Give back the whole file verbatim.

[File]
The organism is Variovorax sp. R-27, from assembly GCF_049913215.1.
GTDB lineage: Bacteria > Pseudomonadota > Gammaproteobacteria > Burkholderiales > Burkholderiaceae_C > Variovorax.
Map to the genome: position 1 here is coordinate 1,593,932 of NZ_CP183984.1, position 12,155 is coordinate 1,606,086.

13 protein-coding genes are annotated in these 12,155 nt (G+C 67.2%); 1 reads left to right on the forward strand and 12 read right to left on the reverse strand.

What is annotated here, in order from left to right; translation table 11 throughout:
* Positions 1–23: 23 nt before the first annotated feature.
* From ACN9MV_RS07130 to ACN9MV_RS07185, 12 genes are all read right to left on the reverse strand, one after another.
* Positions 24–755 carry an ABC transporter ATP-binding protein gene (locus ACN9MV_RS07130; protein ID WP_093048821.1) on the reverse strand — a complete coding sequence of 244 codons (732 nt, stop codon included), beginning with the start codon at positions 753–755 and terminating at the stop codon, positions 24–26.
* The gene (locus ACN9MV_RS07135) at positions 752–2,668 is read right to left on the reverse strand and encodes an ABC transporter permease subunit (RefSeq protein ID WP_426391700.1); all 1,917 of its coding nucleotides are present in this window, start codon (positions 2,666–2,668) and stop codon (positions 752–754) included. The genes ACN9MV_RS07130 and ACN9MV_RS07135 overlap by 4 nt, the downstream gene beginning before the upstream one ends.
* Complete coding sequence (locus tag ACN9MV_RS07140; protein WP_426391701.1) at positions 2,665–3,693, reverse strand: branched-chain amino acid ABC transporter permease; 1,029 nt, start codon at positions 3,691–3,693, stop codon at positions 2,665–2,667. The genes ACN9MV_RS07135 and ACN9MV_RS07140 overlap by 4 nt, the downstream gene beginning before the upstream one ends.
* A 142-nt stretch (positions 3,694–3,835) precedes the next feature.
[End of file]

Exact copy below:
The organism is Variovorax sp. R-27, from assembly GCF_049913215.1.
GTDB lineage: Bacteria > Pseudomonadota > Gammaproteobacteria > Burkholderiales > Burkholderiaceae_C > Variovorax.
Map to the genome: position 1 here is coordinate 1,593,932 of NZ_CP183984.1, position 12,155 is coordinate 1,606,086.

13 protein-coding genes are annotated in these 12,155 nt (G+C 67.2%); 1 reads left to right on the forward strand and 12 read right to left on the reverse strand.

What is annotated here, in order from left to right; translation table 11 throughout:
* Positions 1–23: 23 nt before the first annotated feature.
* From ACN9MV_RS07130 to ACN9MV_RS07185, 12 genes are all read right to left on the reverse strand, one after another.
* Positions 24–755 carry an ABC transporter ATP-binding protein gene (locus ACN9MV_RS07130; protein ID WP_093048821.1) on the reverse strand — a complete coding sequence of 244 codons (732 nt, stop codon included), beginning with the start codon at positions 753–755 and terminating at the stop codon, positions 24–26.
* The gene (locus ACN9MV_RS07135) at positions 752–2,668 is read right to left on the reverse strand and encodes an ABC transporter permease subunit (RefSeq protein ID WP_426391700.1); all 1,917 of its coding nucleotides are present in this window, start codon (positions 2,666–2,668) and stop codon (positions 752–754) included. The genes ACN9MV_RS07130 and ACN9MV_RS07135 overlap by 4 nt, the downstream gene beginning before the upstream one ends.
* Complete coding sequence (locus tag ACN9MV_RS07140; protein WP_426391701.1) at positions 2,665–3,693, reverse strand: branched-chain amino acid ABC transporter permease; 1,029 nt, start codon at positions 3,691–3,693, stop codon at positions 2,665–2,667. The genes ACN9MV_RS07135 and ACN9MV_RS07140 overlap by 4 nt, the downstream gene beginning before the upstream one ends.
* A 142-nt stretch (positions 3,694–3,835) precedes the next feature.